IR detectors are cooled down to -190°C with the use of seeker-mounted Joule-Thomson condensers, utilizing a compressed gas supply (nitrogen or argon). The detector is cooled only once, and the cooling process happens at the launch site. The working gas is fed into the seeker from a single-use high-pressure tank or the onboard system embedded in the launch platform. During the flight, and the operation of the seeker, the detector temperature is kept at a low level thanks to the liquid gas supply onboard. The amount of the gas available is definitive for the seeker's operation time, and thus - the range of the missile.

IIR Imaging-Tracking Sensor Unit

Another solution prepared by Telesystem-Mesko comes in the form of an IIR imaging seeker. Solutions as such belong to the so-called 4th generation. Multispectral seekers belong to the 3rd generation of such sensors. In the case of the IIR imaging seeker, the target image is created on a sensor made out of numerous detectors arranged into a specific array - previously it was linear (scanned), and now we are dealing with a focal plane array.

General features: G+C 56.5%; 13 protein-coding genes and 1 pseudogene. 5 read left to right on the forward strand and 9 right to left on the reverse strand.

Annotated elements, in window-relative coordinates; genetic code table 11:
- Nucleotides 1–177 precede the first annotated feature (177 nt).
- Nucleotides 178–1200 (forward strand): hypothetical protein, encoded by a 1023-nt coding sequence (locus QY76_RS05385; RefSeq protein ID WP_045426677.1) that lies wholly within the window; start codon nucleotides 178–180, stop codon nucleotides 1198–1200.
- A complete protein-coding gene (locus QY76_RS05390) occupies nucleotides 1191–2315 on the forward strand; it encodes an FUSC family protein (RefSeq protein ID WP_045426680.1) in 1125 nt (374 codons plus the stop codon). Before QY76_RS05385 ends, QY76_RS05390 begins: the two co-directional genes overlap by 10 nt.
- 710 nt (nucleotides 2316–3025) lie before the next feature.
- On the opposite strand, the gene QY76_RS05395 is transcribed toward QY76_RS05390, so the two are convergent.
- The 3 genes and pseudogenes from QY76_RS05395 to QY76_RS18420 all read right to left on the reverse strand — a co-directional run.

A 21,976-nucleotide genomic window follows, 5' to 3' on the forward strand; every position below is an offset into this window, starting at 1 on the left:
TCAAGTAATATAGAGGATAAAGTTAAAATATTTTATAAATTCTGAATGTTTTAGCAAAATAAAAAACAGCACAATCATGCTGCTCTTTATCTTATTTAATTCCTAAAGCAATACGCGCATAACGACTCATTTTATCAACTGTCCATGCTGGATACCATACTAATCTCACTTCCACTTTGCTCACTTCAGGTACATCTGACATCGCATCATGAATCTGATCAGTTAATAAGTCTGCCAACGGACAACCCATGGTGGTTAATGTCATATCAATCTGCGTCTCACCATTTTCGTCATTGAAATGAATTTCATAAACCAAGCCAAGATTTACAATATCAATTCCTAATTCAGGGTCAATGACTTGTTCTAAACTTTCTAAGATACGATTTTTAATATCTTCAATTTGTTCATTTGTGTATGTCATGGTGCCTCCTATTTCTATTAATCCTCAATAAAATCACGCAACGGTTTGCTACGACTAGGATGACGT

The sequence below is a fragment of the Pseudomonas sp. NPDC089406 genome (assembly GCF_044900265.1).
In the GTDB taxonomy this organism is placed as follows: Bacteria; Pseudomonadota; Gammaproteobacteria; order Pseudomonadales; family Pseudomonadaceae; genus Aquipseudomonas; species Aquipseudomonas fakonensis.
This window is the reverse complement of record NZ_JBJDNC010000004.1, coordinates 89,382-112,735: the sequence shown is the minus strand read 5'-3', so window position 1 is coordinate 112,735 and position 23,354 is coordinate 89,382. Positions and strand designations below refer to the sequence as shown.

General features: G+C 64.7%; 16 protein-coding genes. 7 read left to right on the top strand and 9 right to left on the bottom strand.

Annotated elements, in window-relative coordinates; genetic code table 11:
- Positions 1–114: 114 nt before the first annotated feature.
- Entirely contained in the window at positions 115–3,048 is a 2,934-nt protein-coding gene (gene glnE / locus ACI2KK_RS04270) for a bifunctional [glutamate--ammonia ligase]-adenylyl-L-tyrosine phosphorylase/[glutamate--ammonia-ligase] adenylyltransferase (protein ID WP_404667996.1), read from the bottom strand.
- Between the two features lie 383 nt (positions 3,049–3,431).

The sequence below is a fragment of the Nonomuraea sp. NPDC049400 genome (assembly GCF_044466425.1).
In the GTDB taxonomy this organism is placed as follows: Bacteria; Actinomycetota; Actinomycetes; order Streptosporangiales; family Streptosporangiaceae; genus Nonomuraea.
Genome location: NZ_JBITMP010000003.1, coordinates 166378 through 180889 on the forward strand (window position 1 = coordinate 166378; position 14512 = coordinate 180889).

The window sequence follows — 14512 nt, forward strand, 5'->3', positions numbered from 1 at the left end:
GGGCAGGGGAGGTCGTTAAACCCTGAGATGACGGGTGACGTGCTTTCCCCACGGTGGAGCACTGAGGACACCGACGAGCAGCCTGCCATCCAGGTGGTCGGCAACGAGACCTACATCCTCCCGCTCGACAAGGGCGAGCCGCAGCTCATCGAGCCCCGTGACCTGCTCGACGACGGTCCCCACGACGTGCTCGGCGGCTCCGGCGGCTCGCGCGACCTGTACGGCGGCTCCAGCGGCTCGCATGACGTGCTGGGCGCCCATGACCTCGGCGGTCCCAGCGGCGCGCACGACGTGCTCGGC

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The thermal imagery prepared in this way may be compared to images captured by a digital stills camera. The IIR imaging seeker however compares (using a specific algorithm) the pre-loaded model projected onto a 2D plane, with the image projected on the sensor via the seeker's optics. Furthermore, to increase the guidance accuracy in the terminal phase of the engagement, the sensor image is additionally processed with the use of automatic target detection and tracking algorithms.

IIR Imaging-Seeker Sensor Unit
Photo. Telesystem Mesko